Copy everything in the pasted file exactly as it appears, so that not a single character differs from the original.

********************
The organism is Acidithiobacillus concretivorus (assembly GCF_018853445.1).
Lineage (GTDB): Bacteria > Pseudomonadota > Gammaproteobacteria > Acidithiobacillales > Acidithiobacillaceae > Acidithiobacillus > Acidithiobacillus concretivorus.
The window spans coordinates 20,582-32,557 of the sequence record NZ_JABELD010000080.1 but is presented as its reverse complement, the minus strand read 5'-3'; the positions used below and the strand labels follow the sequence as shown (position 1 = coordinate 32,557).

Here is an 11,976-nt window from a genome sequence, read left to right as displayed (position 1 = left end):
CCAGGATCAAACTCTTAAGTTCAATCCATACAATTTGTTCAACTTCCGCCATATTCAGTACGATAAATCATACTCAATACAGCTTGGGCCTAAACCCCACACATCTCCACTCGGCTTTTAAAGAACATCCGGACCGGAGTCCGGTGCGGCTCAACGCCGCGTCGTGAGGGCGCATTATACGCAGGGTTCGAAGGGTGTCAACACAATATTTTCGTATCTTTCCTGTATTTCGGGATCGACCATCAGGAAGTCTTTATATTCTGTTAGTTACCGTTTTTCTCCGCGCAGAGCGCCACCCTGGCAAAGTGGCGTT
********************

The organism is Acidithiobacillus concretivorus (assembly GCF_018853445.1).
Lineage (GTDB): Bacteria > Pseudomonadota > Gammaproteobacteria > Acidithiobacillales > Acidithiobacillaceae > Acidithiobacillus > Acidithiobacillus concretivorus.
The window spans coordinates 20,582-32,557 of the sequence record NZ_JABELD010000080.1 but is presented as its reverse complement, the minus strand read 5'-3'; the positions used below and the strand labels follow the sequence as shown (position 1 = coordinate 32,557).

Here is an 11,976-nt window from a genome sequence, read left to right as displayed (position 1 = left end):
CCAGGATCAAACTCTTAAGTTCAATCCATACAATTTGTTCAACTTCCGCCATATTCAGTACGATAAATCATACTCAATACAGCTTGGGCCTAAACCCCACACATCTCCACTCGGCTTTTAAAGAACATCCGGACCGGAGTCCGGTGCGGCTCAACGCCGCGTCGTGAGGGCGCATTATACGCAGGGTTCGAAGGGTGTCAACACAATATTTTCGTATCTTTCCTGTATTTCGGGATCGACCATCAGGAAGTCTTTATATTCTGTTAGTTACCGTTTTTCTCCGCGCAGAGCGCCACCCTGGCAAAGTGGCGTT